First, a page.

This panel unanimously finds this case suitable for decision without oral argument. Fed. R. App. P. 34(a) (2)


The Ninth Circuit may affirm the district court's decision to deny attorney's fees on any ground supported by the record See United States v. Soueiti, 154 F.3d 1018, 1019 (9th Cir.), amended by 162 F.3d 1035 (9th Cir. 1998).


Under the "catalyst theory," "a plaintiff is a `prevailing party' if it achieves the desired result because the lawsuit brought about a voluntary change in the defendant's conduct."Buckhannon, 121 S. Ct. at 1838.


The Sixth Circuit has held that " [t]he legislative history of section 2412 indicates that Congress intended that `prevailing party' as used in the Equal Access to Justice Act be read consistently with its use in other feeshifting statutes."Heeren v. City of Jamestown, 39 F.3d 628, 631 (6th Cir. 1994) (quoting Citizens Coalition for Block Grant Compliance, Inc. v. City of Euclid, 717 F.2d 964, 966 n. 2 (6th Cir. 1983)).


The United States Court of Federal Claims in Brickwood Contractors, Inc. v. United States, 49 Fed. Cl. 738 (2001), interpreted "prevailing party" under the EAJA differently. Brickwood held that Buckhannon's rule was to apply only under the FHAA and ADA and other statutes the Supreme Court cited, but not under the EAJA because the Supreme Court did not mention the EAJA. Id. at 744. Brickwood interpreted the Supreme Court's listing of statutes as exhaustive. We disagree. The Supreme Court's reasoning is persuasive as applied to the EAJA. Moreover, the Supreme Court's recital of cases interpreting particular statutes is illustrative, not exhaustive.

The court in Brickwood also noted the difference in the wording of the fee-shifting provisions of the FHAA and ADA from that of the fee-shifting provision of the EAJA. Id. at 745-46. The FHAA and ADA state that "the court ... may allow the prevailing party ... a reasonable attorney's fee." 42 U.S.C. § 3613(c) (2) (emphasis added); 42 U.S.C. § 12205 (emphasis added). The EAJA states that "a court shall award to a prevailing party ... fees ... unless the court finds that the position of the United States was substantially justified or that special circumstances make an award unjust." 28 U.S.C. § 2412(d) (1) (A) (emphasis added). This distinction makes no difference for the present purpose. All three statutes use the identical term, "prevailing party." There is no reason to assume this term has a different meaning simply because under the EAJA a "prevailing party" "shall" be awarded reasonable attorney's fees absent substantial justification for the government's position, whereas under the FHAA and ADA the court "may" award fees. The mandatory "shall," qualified by a discretionary condition, is comparable to using "may" to connote discretion.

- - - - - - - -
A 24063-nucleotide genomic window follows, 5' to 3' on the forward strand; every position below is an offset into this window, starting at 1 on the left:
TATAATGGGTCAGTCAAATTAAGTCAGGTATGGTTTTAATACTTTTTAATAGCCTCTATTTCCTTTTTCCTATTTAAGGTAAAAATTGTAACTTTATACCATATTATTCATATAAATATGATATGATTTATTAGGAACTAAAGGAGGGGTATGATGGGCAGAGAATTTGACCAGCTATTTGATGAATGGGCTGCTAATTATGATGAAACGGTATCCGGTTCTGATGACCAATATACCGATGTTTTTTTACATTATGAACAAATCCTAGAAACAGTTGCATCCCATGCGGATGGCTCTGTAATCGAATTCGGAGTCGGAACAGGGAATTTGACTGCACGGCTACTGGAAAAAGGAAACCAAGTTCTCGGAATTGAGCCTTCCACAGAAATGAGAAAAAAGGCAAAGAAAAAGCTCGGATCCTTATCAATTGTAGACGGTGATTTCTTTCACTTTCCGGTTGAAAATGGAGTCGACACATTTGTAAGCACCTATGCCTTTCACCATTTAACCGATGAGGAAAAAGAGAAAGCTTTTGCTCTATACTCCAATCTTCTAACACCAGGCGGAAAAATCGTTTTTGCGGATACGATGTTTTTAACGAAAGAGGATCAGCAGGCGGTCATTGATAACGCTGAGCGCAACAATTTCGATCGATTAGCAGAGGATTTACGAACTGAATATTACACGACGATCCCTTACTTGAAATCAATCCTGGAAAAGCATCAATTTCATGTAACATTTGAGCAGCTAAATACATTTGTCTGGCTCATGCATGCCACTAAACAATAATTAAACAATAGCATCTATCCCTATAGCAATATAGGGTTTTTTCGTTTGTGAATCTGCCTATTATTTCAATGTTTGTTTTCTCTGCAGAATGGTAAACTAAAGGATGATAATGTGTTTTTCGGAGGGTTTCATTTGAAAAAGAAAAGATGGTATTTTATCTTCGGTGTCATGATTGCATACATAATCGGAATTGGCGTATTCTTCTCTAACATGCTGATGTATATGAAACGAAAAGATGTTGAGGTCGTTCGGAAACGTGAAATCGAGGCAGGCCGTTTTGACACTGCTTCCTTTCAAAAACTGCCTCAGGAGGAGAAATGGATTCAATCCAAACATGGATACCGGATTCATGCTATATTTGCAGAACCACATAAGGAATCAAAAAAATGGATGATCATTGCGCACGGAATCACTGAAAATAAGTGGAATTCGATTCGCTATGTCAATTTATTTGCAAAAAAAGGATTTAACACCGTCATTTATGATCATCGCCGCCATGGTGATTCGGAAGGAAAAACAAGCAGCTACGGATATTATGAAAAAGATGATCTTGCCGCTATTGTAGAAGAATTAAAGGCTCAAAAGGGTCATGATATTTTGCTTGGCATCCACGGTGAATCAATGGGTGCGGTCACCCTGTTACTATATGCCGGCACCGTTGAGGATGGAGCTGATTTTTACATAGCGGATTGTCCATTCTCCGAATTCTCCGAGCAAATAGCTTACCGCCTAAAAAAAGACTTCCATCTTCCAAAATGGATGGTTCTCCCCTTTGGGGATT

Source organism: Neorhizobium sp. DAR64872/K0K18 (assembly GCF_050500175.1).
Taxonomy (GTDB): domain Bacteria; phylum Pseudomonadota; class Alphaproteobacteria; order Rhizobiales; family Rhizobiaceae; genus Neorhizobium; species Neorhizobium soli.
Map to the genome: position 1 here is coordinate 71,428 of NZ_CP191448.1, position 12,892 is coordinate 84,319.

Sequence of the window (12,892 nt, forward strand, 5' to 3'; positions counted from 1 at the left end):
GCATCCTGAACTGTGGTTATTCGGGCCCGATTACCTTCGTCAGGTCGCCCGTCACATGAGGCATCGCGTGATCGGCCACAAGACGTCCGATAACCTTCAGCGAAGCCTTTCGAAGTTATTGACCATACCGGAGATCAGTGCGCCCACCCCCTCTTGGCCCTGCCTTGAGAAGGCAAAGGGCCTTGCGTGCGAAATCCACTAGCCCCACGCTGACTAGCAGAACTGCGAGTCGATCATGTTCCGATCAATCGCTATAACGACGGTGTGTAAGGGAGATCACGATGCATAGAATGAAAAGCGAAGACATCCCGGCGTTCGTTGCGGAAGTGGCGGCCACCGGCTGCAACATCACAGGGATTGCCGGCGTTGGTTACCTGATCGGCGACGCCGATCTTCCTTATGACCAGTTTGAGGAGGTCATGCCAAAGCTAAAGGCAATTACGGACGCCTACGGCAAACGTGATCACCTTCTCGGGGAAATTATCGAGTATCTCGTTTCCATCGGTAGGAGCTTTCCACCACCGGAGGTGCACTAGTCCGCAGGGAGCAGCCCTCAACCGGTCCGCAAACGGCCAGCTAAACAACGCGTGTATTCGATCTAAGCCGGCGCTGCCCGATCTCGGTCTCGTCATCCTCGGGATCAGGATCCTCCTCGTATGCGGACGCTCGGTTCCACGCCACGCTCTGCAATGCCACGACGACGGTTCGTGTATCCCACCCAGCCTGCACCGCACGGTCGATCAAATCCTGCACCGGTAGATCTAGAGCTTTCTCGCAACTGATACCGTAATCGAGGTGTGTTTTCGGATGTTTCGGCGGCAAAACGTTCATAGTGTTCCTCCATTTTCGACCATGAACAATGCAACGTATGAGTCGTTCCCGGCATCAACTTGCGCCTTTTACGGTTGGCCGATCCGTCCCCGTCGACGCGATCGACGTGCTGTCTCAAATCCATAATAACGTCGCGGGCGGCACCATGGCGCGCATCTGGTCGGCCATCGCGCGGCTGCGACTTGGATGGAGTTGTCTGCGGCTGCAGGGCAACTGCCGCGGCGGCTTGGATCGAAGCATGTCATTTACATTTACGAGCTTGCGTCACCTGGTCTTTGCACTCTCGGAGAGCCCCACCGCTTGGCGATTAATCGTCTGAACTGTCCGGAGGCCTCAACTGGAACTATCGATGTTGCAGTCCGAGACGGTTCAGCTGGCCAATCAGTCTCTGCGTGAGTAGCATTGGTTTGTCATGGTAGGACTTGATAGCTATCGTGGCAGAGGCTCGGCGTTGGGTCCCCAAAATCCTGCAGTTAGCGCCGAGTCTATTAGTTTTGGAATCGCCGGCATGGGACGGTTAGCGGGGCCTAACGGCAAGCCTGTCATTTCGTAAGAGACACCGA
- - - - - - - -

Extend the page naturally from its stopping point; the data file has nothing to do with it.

Brickwood further stated that the EAJA establishes a presumption that the prevailing party is entitled to attorney's fees unless the government's position was not "substantially justified." Brickwood, 49 Fed. Cl. at 746. The Brickwood court argued that this requirement allays concerns with permitting a plaintiff to attain "prevailing party" status based on a voluntary change in the defendant's conduct. Id. at 745-46. We see it differently. The difference in text between the fee-shifting provisions of the EAJA and the FHAA and ADA does not address at all the definition of "prevailing party." The requirement to show that a government action was not "substantially justified" does not affect a plaintiff's status as a "prevailing party," but is rather an added hurdle to be eligible for attorney's fees under the EAJA. The "substantially justified" requirement may make it more difficult for a "prevailing party" to obtain a fee award under the EAJA than under the FHAA or ADA, but increased difficulty does not justify changing the standard for determining whether an applicant is a "prevailing party."

Brickwood is not persuasive to us, but we find persuasive instead the decisions of other courts that have given heed to the Supreme Court's reasoning and held that "prevailing party" under the EAJA must be interpreted with reference to Buckhannon. See Alcocer v. INS, No. 300CV2015-H, 2001 WL 1142807 (N.D. Tex. Sept.21, 2001) (applying Buckhannon "prevailing party" analysis to EAJA claim in determining plaintiff was not "prevailing party" where plaintiff's lawsuit was dismissed and plaintiff was voluntarily awarded benefit he sought); Thayer v. Principi, 15 Vet. App. 204 (2001) (applying Buckhannon "prevailing party" analysis to EAJA claim and denying attorney's fees where suit against Veteran's Administration ("VA") was dismissed as moot after VA voluntarily awarded plaintiff benefit he was seeking).


In Barrios v. Calif. Interscholastic Fed'n, 277 F.3d 1128 (9th Cir. 2002), we recently addressed the relationship between an enforceable settlement agreement and prevailing party status for statutory attorney's fee award purposes. Because no settlement agreement is involved in this case, we need not address whether Perez-Arellano would qualify for prevailing party status under that theory.